|Posted by Anna H. on October 31, 2014 at 1:20 AM|
SCREAM Trailer (1996)
HAPPY HALLOWEEN, MY GUMDROPS!!! As promised, I have 1 of SCREAM's recent documentaries.
Several times, I have heard that SCREAM revived not only the Slasher sub-genre, but also the Horror genre. During the early '90s, I had no idea that the Horror genre was on life support. It was probably because I was always watching Horror films and TV shows growing up.
After I recently learned, that most Horror films were sent straight to videotapes, I was surprised. Thank the media watchdog groups, Christian extremists, and movie critics such as Siskel and Ebert.
These self-righteous zealots always demonized movies by using them as scapegoats rather than blaming adults for not educating and parenting their own children.
The demonization led to Horror filmmakers sending their movies directly to video. Most Horror filmmakers did not want to be blamed every second for murders and attempted murders.
The media watchdog groups, Christian extremists, and ignorant movie critics fail to realize, that some books, movies, and shows are created by writers, who are inspired by watching violent news reports.
Besides the fact, that Slashers have always been controversial, it has often been debated, who created the Slasher sub-genre. Most Horror buffs claim, that John Carpenter's 1978 film, Halloween gave birth to Slashers.
Meanwhile, some other buffs claim it was Alfred Hitchcock's Thriller Psycho in 1960. However, Christmas Slashers were launched, during the early 1970's. The Christmas Slashers were created 4-6 years, before the creation of Halloween.
Silent Night, Bloody Night was a 1972 Christmas Slasher, which sat on the shelf for 2 years. It wasn't released in the movie theaters, until 1974.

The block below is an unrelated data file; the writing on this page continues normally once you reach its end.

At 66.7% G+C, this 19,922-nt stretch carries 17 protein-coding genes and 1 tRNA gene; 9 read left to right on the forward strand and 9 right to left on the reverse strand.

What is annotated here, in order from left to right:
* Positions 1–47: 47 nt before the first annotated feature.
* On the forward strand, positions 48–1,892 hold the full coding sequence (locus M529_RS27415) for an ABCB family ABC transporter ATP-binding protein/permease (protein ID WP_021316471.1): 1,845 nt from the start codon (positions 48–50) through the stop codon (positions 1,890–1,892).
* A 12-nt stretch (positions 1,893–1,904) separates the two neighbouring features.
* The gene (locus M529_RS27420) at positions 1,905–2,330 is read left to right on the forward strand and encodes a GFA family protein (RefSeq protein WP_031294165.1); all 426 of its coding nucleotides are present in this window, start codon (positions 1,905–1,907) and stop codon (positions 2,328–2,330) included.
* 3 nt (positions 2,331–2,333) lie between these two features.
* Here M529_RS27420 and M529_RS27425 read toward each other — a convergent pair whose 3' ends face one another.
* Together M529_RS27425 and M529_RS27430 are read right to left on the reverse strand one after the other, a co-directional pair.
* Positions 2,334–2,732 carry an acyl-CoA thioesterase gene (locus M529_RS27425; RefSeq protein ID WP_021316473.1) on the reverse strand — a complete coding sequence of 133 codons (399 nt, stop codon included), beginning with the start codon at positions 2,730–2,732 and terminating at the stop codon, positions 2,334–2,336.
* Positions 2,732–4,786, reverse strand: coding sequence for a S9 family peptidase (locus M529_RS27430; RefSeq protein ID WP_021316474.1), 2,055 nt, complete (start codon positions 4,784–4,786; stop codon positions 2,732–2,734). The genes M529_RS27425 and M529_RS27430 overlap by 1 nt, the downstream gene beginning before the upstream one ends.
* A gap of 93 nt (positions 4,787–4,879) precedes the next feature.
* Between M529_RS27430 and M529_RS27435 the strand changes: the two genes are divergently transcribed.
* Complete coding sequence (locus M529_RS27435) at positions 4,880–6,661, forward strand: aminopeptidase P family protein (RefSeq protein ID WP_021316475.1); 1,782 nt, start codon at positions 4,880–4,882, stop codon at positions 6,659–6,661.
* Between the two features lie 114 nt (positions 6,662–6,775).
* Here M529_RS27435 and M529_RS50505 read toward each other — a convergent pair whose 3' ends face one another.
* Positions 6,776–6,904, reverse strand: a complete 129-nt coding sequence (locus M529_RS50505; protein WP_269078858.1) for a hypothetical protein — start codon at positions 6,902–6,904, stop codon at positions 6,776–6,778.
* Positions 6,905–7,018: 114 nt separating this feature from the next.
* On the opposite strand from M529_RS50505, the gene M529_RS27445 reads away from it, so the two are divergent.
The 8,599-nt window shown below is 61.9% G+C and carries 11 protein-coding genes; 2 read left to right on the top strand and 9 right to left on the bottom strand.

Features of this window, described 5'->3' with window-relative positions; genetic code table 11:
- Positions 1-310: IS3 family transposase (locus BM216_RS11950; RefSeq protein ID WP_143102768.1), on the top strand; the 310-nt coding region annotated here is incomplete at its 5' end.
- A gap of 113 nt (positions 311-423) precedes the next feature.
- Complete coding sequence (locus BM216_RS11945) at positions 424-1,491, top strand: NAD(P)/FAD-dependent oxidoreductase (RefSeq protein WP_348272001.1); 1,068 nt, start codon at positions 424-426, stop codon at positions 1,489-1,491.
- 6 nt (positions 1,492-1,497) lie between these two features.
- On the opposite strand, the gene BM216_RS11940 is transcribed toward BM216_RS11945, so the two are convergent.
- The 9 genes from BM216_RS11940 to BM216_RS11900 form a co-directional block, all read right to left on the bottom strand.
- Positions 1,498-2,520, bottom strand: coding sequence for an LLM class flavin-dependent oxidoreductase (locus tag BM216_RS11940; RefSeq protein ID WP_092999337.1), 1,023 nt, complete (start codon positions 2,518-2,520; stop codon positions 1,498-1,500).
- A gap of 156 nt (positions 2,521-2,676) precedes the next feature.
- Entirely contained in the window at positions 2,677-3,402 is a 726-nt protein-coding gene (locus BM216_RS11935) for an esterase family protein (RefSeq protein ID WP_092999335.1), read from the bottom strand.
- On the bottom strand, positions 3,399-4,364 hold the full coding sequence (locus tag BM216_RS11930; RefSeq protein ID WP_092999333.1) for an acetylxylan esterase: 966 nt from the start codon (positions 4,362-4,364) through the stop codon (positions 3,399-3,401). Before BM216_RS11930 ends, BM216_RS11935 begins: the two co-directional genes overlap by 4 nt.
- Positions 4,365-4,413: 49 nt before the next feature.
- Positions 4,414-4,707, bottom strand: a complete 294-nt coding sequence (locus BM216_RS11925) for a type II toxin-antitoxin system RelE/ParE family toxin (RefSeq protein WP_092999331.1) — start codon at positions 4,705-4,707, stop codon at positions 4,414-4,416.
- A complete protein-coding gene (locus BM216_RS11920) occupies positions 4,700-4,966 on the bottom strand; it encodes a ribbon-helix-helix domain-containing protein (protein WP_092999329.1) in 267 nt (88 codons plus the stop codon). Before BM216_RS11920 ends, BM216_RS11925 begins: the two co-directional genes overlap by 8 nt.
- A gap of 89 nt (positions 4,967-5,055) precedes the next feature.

October 11, 1974, Canada released Bob Clark's Christmas Slasher, Silent Night, Evil Night.
Silent Night, Evil Night is also known as Stranger In The House and Black Christmas. Silent Night, Evil Night is mostly known as Black Christmas.
Just to let you know, Bob Clark was the exact same filmmaker, who created the 1983 movie, A Christmas Story. You know that movie TBS marathons every Christmas? Clark created those 2 movies 9 years apart from each other.
With that being said, Alfred Hitchcock's Psycho technically gave birth to Slashers in 1960 whereas Wes Craven revived the sub-genre by releasing SCREAM in 1996.
I re-iterate that SCREAM not only revived Slashers, but also Horror in general, during the mid to late 1990's. I was 14 years old, when the original SCREAM released in the movie theaters. Every time I watched TV, the networks were always airing different SCREAM commercials.
In fact, MTV advertised the Slasher, while Republica's music video for "Drop Dead Gorgeous" played in the background.
Republica "Drop Dead Gorgeous" SCREAM's Commercial Theme Song (1996)
Strangely enough, Republica did NOT make it onto the original SCREAM Soundtrack. Although, "Drop Dead Gorgeous" was played in the movie.
I have explained enough for the time being. Here's the documentary, SCREAM: The Inside Story.
SCREAM: The Inside Story (2011)
https://www.youtube.com/watch?v=u8Y6Lrp05zU" target="_blank" rel="nofollow">
Since there will not be a Song Saturday blog tomorrow, I have a bonus song for you all. It's another song, that was actually on the original SCREAM Soundtrack. Anyway, here's Sister Machine Gun's "Better Than Me."
Sister Machine Gun "Better Than Me" SCREAM Soundtrack (1996)
I hope you have a scary Halloween!
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